Bike racing is about seizing opportunities and creating your own destiny in the constant chaos that is unique to our sport. “My history in the Giro has shown me that the hardest stages are often the ones you least expect to be the worst,” American Brent Bookwalter told VeloNews before the start of this year’s race. “The hardest stage I ever did in the Giro was just one of those epic days with a combination of really bad weather and a long demanding stage that turned the race on its head.” Today’s stage could well have been one of those opportunities. Instead, it was a missed opportunity.
And somehow that brings me back to Marco Pantani. Perhaps it is because we spent a day racing around Cesenatico, the hometown of the Italian champion that would have been 50 this year. But somehow I think he would have understood the opportunity that a day like today would have provided him going into the final stage in the Alps tomorrow.
I’ll never forget the stage to Les Deux Alpes during the 1998 Tour de France. That was the day that Pantani turned the tables on Jan Ullrich with a long solo breakaway to finally take over the yellow jersey.
I was on a motorbike photographing that day. And it was a day I will never forget. Rain started almost immediately as we left Grenoble that morning. And it only got worse as we climbed up epic mountain passes like the Col de la Croix-de-Fer and the Galibier. But it was here that Pantani made his move. Attacking on the Galibier, soloing down the long valley road and finally up Les Deux Alpes.
I followed Ullrich down and only caught up with Pantani as he attacked Deux Alpes. I was drenched and so were my cameras, which started to malfunction just as I caught Pantani as he powered towards the line. My flash only worked sporadically and it was nearly impossible to focus as my lens as it constantly fogged up.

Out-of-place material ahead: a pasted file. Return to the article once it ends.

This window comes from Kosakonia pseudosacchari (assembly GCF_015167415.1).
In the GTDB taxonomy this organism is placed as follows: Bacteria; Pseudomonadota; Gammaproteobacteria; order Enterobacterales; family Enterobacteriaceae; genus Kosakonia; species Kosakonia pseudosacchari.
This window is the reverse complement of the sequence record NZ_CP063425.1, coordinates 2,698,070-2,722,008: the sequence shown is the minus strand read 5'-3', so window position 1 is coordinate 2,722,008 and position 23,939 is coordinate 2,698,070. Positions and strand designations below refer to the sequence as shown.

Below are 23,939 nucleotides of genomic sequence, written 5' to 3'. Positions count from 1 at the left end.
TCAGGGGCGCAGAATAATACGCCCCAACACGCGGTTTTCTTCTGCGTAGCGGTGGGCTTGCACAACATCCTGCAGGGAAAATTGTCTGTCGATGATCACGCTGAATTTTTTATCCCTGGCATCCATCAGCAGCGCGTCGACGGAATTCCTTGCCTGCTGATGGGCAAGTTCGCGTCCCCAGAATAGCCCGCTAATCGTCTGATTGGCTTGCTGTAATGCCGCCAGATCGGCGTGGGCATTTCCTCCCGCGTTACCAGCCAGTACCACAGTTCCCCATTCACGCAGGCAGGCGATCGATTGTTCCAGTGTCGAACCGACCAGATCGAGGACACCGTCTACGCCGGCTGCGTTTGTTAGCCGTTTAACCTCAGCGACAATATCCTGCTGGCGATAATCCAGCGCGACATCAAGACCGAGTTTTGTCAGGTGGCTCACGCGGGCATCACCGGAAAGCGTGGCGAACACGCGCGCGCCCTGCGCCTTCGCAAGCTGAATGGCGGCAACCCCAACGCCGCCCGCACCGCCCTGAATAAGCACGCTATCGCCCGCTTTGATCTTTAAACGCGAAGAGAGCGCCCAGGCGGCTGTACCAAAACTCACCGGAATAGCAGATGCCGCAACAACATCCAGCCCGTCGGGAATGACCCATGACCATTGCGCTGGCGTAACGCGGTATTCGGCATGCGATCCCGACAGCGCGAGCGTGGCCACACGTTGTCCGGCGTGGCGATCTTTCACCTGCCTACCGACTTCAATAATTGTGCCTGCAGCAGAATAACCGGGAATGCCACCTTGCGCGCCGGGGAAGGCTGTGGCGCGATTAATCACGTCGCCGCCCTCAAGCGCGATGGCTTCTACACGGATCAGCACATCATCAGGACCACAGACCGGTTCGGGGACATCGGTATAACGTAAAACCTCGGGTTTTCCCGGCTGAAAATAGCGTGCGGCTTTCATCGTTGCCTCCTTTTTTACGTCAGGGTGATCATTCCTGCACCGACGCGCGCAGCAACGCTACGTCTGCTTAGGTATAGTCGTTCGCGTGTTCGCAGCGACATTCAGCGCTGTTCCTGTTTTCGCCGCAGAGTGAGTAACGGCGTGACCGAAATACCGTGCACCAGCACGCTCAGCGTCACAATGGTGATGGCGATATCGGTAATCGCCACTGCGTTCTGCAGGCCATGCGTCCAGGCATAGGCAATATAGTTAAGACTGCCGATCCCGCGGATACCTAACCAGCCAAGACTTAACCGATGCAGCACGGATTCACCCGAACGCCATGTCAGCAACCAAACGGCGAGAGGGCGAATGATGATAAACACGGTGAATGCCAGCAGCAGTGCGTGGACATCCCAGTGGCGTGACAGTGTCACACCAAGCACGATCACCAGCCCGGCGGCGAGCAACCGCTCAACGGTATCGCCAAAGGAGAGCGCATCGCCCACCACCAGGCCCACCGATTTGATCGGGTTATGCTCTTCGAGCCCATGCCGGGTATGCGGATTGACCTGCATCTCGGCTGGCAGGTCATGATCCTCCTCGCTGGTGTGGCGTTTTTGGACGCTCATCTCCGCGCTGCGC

When I returned to the press tent my colleagues told me that I had turned blue from the cold and the wet. And that night I put my camera equipment on the heater and turned it up full blast hoping that it would dry out my equipment by morning. I wasn’t sure it would, but it didn’t matter really. I had witnessed greatness.
That’s what the final week in any grand tour is about. You don’t cancel or shorten a stage because of rain—because every moment is crucial. You don’t cancel a day in the mountains. And you don’t cancel a day on the flats, because, well, every day counts when it comes to the Maillot Jaune or the Maglia Rosa.
Spanish champion Alberto Contador never raced with Marco Pantani. But he, too, was stunned by the rider’s move today. “Today I DO NOT understand cyclists. In my life, NEVER, they suspended a stage due to rain. Cyclists are not at risk because of that,” he told another longtime professional Bernie Eisel today on Eurosport.
Certainly, I understand the riders’ fatigue in the final days of racing. And this year it is as much mental as physical as the Giro has been held under continued question marks regarding the health conditions as COVID is again on the rise. And there has been constant speculation regarding the bad weather that was long-anticipated in the final week of racing in northern Italy. In the end, the weather conditions were far from Dantesque, but the riders folded. Perhaps today’s case will simply go down as a collective mental shutdown within the peloton after a three-week race confronted with stress not typical of a normal bike race in normal time.
Vegni, at least, does not appear to be prepared to turn the page so quickly. “Now the I just want to get the race to Milan,” he said. “But this story is not finished. After we finish the Giro and we will analyze what happened because a communiqué five minutes before the start of a stage is not tolerable. It is not something that we should tolerate in this sport. And those who are guilty will pay.”